A mass breakout from of one of the facilities could have significant implications for local and international security. Escaped inmates or affiliates could easily bolster forces waging an insurgency in the region. Some could also make use of well-established smuggling networks to cross international borders, where they could potentially conduct attacks or join other ISIS networks. Thousands of those in captivity are foreign citizens. The continued risk of their possible escape should also highlight more than ever the urgent need for their repatriation. As long as they are still held in northern Syria, they will continue to remain a security concern.

ISIS: A resilient threat

A Turkish invasion could also be detrimental to ongoing joint US-SDF counter-terrorism operations, with an SDF spokesperson claiming they intend to pause operations against ISIS if an invasion occurs. ISIS has also been steadily rebuilding their capabilities over the last three years and has a track record of effectively exploiting opportunities offered by fighting among their enemies. The Turkish invasion of Afrin in 2018 saw ISIS rebuild briefly on the battlefield as SDF efforts lost momentum. The 2019 invasion saw a similar disruption, as SDF fighters were once again pulled away from operations against ISIS to battle Turkish-backed forces in the north, with ISIS propaganda declaring an increase of attacks during that same period (although Operation Inherent Resolve officials later pushed back against their claims). However, ISIS’ capabilities today certainly differ from those of 2019, when the group had just suffered their devastating territorial defeat and needed time to rebuild, although the number of attacks remains relatively low.

ISIS have since been able to expand their insurgency and low-intensity clandestine operations in Central Syria throughout 2020 and have established strongholds and sanctuaries across the country, including in the Eastern Syrian desert, as well as SDF-controlled Deir ez-Zor. Regular activity from sleeper cells has been reported in areas under SDF control throughout 2020 and 2021, with the deterioration of security around Deir ez-Zor, and areas around Shaddadi. While attacks are relatively low in number, they remain a key constant security concern in SDF-controlled areas and require constant pressure, with regular SDF raids supported by the anti-ISIS coalition necessary for eliminating sleeper cells and rounding up leaders.

Exacerbating humanitarian concerns and conflict dynamics

A Turkish invasion could also create further negative impacts in many other unpredictable ways, including humanitarian as previous Turkish military operations in Syria have exacerbated humanitarian crises in the country. Another invasion could also cause mass displacement as refugees flee from the fighting into areas of SDF control, straining already fraught resources and hindering the SDF’s ability to maintain security in regions under their control.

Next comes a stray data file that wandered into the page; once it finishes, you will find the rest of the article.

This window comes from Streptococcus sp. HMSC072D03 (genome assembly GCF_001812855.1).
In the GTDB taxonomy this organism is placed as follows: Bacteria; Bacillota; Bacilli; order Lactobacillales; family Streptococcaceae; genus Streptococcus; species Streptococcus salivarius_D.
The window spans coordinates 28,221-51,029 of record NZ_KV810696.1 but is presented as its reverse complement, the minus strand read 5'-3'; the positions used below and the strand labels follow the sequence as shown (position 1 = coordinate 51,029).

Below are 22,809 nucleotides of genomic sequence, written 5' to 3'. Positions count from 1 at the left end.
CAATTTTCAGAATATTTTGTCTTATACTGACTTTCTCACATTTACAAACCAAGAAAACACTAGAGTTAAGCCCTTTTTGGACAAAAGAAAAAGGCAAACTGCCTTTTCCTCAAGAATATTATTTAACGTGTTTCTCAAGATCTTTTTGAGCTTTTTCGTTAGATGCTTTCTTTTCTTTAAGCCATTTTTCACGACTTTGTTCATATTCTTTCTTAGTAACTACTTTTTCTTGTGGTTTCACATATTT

As the coordination efforts seen in the January 2022 al-Sina attack demonstrate, ISIS remain a resilient threat and may now have a stronger capacity to launch larger operations or increase the momentum of their attacks. The historical ability of the group to effectively exploit grievances between enemies and the risk of a security vacuum caused by an overwhelmed SDF provides ample opportunities for ISIS to exploit. ISIS is arguably in a greater position of strength having reconstituted itself in rural areas and rebuilt local networks of cells, and may be better able to take advantage and intensify insurgency efforts than previously and increase efforts to further destabilise the region.

Exploiting Geopolitical Instability

A renewed Turkish offensive could also have an impact beyond the ongoing counter-terrorism efforts on the ground – it could also have a destabilising effect on the (geo)political situation in the region. Where the Trump administration had lifted the sanctions imposed on Turkey, after Ankara had agreed to abide by a ceasefire in northern Syria under the October 22 Sochi agreement, the breach of these could lead to a new rift in bilateral relations. Consequently, this will have negative implications for the new approach taken by US President Biden, which focuses on restoring relations with Turkey and increasing cooperation in order to maintain security.

Increasing tensions between important actors involved in the counter-ISIS operations would present the group with the sought-after opportunity they need to regroup themselves. The al-Sina prison attack is a stark reminder of the threat ISIS still poses, with the counter-terrorism operations aimed at fighting the group being highly dependent on a stable geopolitical situation. Hence, the warning of US Secretary of State Antony Blinken against renewed military operations, as it would: “undermine regional stability (and) provide malign actors with opportunities to exploit instability.” The possible consequences of a scenario with such instability show when analysing the power vacuum left after the initial US withdrawal from Syria. This decision made by the US government as part of their new Middle East strategy provided ISIS with the opportunity to rebuild and re-emerge as a potent threat. In response, approximately nine hundred US troops remained, in order to deny ISIS the opportunity to develop a new safe haven in the region. The US presence has since almost fully shifted objectives towards supporting and advising the SDF on counter-terrorism operations, implying a conditions-based US mandate rather than a calendar-based one. The SDF have been spearheading operations within this counter-terrorism strategy in northern Syria thus far, proving to be an essential partner. However, a Turkish offensive towards Manbij and Tal Rifaat would pressure the SDF to divert troops away from their counter-terrorism and security operations, weakening their position.